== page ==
Yesterday, as is my custom, I watched the Washington NFL football team lose a game it really needed to win. It is important to have traditions, rituals and familial habits that create a sense of comfort, of having a center in life, of having roots. When our team loses, as it does about 70 percent of the time, it reinforces our identity. This is what we do. This is who we are. We’re losers.

The other traditional element of my game-watching is that it is highly time-shifted. I’m one of those DVR guys. In my system, known as Might-Watch TV, a game with a 1 p.m. kickoff might not end until midnight. I watch the game in dribs and drabs (this season, mostly drabs) in between typing on the laptop and raking leaves and grazing in the kitchen and staring into space with that where-did-all-the-years-go look on my face that within my own home has become iconic.

The up side of this process is that I get to sample the game as a reward for achieving other things. The down side is that it’s hard to enforce a scoratorium. Like when my neighbor Angus wanders over, and I’m raking leaves, and he’s got that kind of smug, know-it-all, “Did you see the end of that game?” expression, and I have to announce, militantly, that I have a scoratorium going and he should just zip it. Picture me brandishing the rake. But Angus finds this habit to be contemptible, and accuses me of trying to remove myself from the normal fabric, the warp and woof, of our community. I’m like, who are you, the mayor?? Gonna write me a ticket for excessive scoratoria?

So I had to retreat inside. Later, I went to the meat market — true story — and was trying to pick out some smoked sausage to add to a dish that needed some extra leverage, and wouldn’t you know, some guy comes in and begins talking loudly — braying! — about the end of the game. I had to put my fingers in my ears and go nyah-nyah-nyah and rush out of the place, sausage-less.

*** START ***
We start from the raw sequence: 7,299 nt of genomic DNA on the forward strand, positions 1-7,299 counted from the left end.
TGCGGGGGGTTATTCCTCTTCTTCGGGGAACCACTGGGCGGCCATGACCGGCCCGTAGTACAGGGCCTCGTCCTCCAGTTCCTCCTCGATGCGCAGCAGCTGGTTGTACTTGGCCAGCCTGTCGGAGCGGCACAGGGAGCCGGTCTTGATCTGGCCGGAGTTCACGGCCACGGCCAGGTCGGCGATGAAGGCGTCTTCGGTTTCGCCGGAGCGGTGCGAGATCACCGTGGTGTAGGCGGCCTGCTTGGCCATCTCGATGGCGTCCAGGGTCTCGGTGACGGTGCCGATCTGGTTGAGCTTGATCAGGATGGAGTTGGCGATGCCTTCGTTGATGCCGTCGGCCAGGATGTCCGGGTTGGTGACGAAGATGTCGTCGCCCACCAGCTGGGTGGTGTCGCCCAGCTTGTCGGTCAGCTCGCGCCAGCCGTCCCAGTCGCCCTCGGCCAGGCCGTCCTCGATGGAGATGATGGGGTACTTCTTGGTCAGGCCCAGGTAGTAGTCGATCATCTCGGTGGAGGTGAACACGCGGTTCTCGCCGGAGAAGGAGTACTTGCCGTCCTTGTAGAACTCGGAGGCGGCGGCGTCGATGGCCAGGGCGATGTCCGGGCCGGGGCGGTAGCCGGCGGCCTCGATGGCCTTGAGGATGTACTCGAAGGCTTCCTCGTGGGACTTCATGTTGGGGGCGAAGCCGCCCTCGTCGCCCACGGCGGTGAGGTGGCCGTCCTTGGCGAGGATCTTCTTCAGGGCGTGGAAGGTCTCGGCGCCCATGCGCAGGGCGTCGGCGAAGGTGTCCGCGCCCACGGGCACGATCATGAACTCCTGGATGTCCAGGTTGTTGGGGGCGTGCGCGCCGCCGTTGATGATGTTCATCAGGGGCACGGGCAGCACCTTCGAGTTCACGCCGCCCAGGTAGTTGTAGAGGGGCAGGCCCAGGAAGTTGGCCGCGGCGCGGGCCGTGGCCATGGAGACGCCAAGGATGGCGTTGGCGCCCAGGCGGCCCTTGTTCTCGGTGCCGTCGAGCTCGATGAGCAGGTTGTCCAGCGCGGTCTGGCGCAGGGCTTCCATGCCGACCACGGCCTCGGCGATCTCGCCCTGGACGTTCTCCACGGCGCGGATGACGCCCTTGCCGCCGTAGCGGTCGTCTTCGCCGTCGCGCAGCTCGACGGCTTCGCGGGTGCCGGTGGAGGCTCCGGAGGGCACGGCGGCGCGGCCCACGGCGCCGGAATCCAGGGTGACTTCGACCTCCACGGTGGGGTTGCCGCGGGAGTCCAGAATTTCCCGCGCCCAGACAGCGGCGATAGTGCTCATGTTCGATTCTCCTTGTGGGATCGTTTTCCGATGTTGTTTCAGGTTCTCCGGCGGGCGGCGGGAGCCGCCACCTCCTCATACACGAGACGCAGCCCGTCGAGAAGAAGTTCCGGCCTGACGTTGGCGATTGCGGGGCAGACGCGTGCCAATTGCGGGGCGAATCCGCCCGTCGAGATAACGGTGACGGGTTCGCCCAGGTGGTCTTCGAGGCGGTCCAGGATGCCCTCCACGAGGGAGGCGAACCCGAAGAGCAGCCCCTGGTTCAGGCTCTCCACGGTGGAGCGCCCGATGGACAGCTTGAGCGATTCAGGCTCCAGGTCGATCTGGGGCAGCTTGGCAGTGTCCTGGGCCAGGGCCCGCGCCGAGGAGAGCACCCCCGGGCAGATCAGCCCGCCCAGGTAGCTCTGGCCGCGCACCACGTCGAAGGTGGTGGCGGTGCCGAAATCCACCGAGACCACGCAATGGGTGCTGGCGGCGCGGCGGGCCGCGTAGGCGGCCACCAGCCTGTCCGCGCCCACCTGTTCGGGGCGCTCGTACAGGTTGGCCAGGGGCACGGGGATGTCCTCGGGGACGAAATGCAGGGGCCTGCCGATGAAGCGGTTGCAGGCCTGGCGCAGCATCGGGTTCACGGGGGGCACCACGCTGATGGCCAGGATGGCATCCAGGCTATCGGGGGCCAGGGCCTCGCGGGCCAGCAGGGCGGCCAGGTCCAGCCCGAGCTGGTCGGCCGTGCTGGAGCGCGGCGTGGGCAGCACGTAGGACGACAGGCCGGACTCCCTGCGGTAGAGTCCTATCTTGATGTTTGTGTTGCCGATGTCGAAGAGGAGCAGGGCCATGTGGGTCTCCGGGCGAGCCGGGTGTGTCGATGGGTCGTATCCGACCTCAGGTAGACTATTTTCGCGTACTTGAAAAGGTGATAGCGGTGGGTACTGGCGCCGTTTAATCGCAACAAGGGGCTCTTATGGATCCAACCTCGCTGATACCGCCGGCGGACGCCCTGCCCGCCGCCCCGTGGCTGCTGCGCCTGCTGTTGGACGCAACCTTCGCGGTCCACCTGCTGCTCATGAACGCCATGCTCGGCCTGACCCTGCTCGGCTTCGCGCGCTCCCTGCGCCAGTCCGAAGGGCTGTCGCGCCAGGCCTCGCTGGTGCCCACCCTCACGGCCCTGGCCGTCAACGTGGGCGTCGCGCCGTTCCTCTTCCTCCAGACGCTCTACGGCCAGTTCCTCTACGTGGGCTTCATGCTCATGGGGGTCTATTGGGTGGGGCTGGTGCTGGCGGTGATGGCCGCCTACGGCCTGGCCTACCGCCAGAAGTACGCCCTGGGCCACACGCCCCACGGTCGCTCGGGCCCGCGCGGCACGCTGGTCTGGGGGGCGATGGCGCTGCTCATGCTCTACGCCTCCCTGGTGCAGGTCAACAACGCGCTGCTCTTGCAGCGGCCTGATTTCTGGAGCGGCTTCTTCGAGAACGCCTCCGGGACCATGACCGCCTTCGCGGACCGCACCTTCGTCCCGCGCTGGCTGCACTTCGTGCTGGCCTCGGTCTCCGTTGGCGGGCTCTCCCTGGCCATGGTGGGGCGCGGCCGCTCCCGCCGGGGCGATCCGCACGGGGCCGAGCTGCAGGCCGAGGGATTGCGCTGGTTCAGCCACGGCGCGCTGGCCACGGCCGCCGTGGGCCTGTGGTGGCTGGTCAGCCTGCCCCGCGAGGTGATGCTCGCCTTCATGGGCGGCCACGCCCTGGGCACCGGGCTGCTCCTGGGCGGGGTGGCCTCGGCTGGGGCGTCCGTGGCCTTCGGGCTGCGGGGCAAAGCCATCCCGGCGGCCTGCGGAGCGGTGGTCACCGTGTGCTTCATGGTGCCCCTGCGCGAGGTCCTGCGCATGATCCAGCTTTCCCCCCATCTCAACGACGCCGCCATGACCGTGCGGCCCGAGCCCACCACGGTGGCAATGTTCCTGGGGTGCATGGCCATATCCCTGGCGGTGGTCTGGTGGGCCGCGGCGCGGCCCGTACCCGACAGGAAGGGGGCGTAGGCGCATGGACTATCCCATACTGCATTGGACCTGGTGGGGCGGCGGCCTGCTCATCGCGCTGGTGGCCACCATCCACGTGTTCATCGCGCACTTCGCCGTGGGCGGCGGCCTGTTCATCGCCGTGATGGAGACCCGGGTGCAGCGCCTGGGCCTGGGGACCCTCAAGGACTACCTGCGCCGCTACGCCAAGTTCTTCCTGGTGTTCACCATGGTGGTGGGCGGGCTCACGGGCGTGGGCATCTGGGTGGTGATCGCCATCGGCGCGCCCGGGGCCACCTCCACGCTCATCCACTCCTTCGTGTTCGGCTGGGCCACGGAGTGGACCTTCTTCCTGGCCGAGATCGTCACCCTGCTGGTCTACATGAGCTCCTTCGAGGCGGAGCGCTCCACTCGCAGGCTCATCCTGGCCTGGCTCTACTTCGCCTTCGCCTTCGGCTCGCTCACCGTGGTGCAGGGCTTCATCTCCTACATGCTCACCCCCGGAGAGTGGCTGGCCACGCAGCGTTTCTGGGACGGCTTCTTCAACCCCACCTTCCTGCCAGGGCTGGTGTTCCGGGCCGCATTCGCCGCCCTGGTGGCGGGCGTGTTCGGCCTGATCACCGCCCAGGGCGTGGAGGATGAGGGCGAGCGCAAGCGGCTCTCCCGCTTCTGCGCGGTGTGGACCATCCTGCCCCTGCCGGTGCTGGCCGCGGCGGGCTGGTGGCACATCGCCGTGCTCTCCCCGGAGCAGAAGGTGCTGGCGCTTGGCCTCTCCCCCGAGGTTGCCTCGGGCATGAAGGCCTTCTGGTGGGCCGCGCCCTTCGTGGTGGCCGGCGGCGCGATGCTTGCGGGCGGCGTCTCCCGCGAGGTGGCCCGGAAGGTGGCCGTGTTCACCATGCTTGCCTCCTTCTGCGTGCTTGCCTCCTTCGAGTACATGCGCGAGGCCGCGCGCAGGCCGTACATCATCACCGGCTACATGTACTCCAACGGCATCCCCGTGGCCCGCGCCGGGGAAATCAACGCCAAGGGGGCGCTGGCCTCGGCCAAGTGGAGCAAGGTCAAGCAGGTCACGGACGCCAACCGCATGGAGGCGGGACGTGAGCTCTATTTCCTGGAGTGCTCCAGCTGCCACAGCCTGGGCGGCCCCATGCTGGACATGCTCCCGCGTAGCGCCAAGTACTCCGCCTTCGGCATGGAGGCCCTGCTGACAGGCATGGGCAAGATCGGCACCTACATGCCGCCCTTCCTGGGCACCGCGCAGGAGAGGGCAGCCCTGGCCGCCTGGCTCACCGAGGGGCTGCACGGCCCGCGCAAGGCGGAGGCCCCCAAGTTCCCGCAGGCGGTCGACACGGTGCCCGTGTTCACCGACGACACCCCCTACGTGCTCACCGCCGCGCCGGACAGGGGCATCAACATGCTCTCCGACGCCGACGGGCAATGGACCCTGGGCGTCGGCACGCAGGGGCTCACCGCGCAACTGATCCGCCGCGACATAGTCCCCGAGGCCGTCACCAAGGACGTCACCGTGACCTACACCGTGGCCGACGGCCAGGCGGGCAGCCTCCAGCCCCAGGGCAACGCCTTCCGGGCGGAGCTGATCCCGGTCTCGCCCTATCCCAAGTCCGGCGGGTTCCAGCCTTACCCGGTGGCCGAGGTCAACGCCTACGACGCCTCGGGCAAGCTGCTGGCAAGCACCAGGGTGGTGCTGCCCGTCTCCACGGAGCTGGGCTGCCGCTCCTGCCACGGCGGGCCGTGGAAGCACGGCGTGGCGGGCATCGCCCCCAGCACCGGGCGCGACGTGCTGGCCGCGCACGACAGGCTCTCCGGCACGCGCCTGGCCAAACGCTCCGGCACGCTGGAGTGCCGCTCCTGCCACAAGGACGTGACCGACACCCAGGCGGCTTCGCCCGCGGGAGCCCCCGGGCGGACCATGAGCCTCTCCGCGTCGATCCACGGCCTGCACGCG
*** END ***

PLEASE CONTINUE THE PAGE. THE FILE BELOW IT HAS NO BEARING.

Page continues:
I still had a lot of game to watch and clearly I couldn’t go out in public. This kind of thing will center you at home in the same way that an inmate is centered in a prison cell. The single trickiest part is that, in addition to being unable to go anywhere, or even stepping on one’s own lawn for fear of loquacious neighbors, you also can’t watch live television or get on the Internet. On any given Sunday the sports scores jump out at you from almost any and every website, including ones you wouldn’t expect, like marthastewart.com. You can’t shop for doilies in America without the website trying to tell you what happened in the Packers game.

There’s one huge upside to all this, which you’ve already perceived: Not only does one get to postpone, through time-shifting, the moment when the team loses the game (philosophically, epistemologically, if you haven’t seen the ending, has the team already “lost”?), you also spare yourself the worries of the world. Through careful time-shifting and promiscuous scoratoria I’ve managed this fall to be almost completely clueless about everything happening on planet Earth. I hear bits here and there — is there some kind of glitch with Obamacare? — but most of what’s important in the world remains nicely enfogged in the distance. I don’t know a thing. But I understand a lot of people are, you know, losing.